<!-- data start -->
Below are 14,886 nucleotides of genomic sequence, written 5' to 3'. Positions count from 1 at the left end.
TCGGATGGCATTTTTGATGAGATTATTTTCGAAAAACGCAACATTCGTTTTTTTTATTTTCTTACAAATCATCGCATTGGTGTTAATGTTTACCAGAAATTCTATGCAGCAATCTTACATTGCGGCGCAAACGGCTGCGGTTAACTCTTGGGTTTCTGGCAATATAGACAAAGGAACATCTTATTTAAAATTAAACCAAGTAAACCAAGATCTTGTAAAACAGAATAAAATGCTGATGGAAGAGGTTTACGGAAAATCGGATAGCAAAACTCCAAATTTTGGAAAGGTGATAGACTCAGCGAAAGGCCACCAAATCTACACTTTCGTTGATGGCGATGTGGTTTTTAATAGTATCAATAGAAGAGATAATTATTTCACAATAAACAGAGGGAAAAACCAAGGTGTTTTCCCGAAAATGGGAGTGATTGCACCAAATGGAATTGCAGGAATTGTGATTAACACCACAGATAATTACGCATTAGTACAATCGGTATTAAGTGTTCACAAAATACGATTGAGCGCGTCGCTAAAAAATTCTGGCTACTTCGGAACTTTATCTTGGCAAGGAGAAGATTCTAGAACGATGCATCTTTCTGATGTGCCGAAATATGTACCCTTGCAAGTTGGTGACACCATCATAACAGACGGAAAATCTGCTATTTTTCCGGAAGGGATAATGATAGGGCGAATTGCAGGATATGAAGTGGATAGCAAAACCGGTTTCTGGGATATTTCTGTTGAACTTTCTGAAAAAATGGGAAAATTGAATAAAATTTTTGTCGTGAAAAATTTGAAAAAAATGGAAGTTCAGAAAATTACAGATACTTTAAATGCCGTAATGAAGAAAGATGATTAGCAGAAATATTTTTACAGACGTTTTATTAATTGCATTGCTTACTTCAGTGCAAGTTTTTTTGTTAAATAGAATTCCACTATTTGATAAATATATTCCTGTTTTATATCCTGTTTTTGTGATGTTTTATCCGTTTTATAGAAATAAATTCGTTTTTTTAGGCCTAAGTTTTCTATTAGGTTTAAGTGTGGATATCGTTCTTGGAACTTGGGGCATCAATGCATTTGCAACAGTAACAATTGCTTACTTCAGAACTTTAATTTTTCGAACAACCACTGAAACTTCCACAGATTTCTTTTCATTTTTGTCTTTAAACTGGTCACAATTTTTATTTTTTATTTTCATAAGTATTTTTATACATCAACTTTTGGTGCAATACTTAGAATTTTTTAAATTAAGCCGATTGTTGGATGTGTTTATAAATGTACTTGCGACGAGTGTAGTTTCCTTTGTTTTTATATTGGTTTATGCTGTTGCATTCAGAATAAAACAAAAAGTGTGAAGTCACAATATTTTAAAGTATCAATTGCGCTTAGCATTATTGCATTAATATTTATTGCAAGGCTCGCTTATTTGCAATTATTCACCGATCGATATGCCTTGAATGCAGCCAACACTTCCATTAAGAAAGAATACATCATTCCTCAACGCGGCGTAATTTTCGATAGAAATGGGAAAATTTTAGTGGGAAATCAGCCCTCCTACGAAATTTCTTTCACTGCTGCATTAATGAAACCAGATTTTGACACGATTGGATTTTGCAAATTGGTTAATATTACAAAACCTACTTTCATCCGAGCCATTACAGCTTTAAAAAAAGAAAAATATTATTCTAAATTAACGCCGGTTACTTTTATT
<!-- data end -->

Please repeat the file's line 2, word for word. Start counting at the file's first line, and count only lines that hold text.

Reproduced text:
TCGGATGGCATTTTTGATGAGATTATTTTCGAAAAACGCAACATTCGTTTTTTTTATTTTCTTACAAATCATCGCATTGGTGTTAATGTTTACCAGAAATTCTATGCAGCAATCTTACATTGCGGCGCAAACGGCTGCGGTTAACTCTTGGGTTTCTGGCAATATAGACAAAGGAACATCTTATTTAAAATTAAACCAAGTAAACCAAGATCTTGTAAAACAGAATAAAATGCTGATGGAAGAGGTTTACGGAAAATCGGATAGCAAAACTCCAAATTTTGGAAAGGTGATAGACTCAGCGAAAGGCCACCAAATCTACACTTTCGTTGATGGCGATGTGGTTTTTAATAGTATCAATAGAAGAGATAATTATTTCACAATAAACAGAGGGAAAAACCAAGGTGTTTTCCCGAAAATGGGAGTGATTGCACCAAATGGAATTGCAGGAATTGTGATTAACACCACAGATAATTACGCATTAGTACAATCGGTATTAAGTGTTCACAAAATACGATTGAGCGCGTCGCTAAAAAATTCTGGCTACTTCGGAACTTTATCTTGGCAAGGAGAAGATTCTAGAACGATGCATCTTTCTGATGTGCCGAAATATGTACCCTTGCAAGTTGGTGACACCATCATAACAGACGGAAAATCTGCTATTTTTCCGGAAGGGATAATGATAGGGCGAATTGCAGGATATGAAGTGGATAGCAAAACCGGTTTCTGGGATATTTCTGTTGAACTTTCTGAAAAAATGGGAAAATTGAATAAAATTTTTGTCGTGAAAAATTTGAAAAAAATGGAAGTTCAGAAAATTACAGATACTTTAAATGCCGTAATGAAGAAAGATGATTAGCAGAAATATTTTTACAGACGTTTTATTAATTGCATTGCTTACTTCAGTGCAAGTTTTTTTGTTAAATAGAATTCCACTATTTGATAAATATATTCCTGTTTTATATCCTGTTTTTGTGATGTTTTATCCGTTTTATAGAAATAAATTCGTTTTTTTAGGCCTAAGTTTTCTATTAGGTTTAAGTGTGGATATCGTTCTTGGAACTTGGGGCATCAATGCATTTGCAACAGTAACAATTGCTTACTTCAGAACTTTAATTTTTCGAACAACCACTGAAACTTCCACAGATTTCTTTTCATTTTTGTCTTTAAACTGGTCACAATTTTTATTTTTTATTTTCATAAGTATTTTTATACATCAACTTTTGGTGCAATACTTAGAATTTTTTAAATTAAGCCGATTGTTGGATGTGTTTATAAATGTACTTGCGACGAGTGTAGTTTCCTTTGTTTTTATATTGGTTTATGCTGTTGCATTCAGAATAAAACAAAAAGTGTGAAGTCACAATATTTTAAAGTATCAATTGCGCTTAGCATTATTGCATTAATATTTATTGCAAGGCTCGCTTATTTGCAATTATTCACCGATCGATATGCCTTGAATGCAGCCAACACTTCCATTAAGAAAGAATACATCATTCCTCAACGCGGCGTAATTTTCGATAGAAATGGGAAAATTTTAGTGGGAAATCAGCCCTCCTACGAAATTTCTTTCACTGCTGCATTAATGAAACCAGATTTTGACACGATTGGATTTTGCAAATTGGTTAATATTACAAAACCTACTTTCATCCGAGCCATTACAGCTTTAAAAAAAGAAAAATATTATTCTAAATTAACGCCGGTTACTTTTATT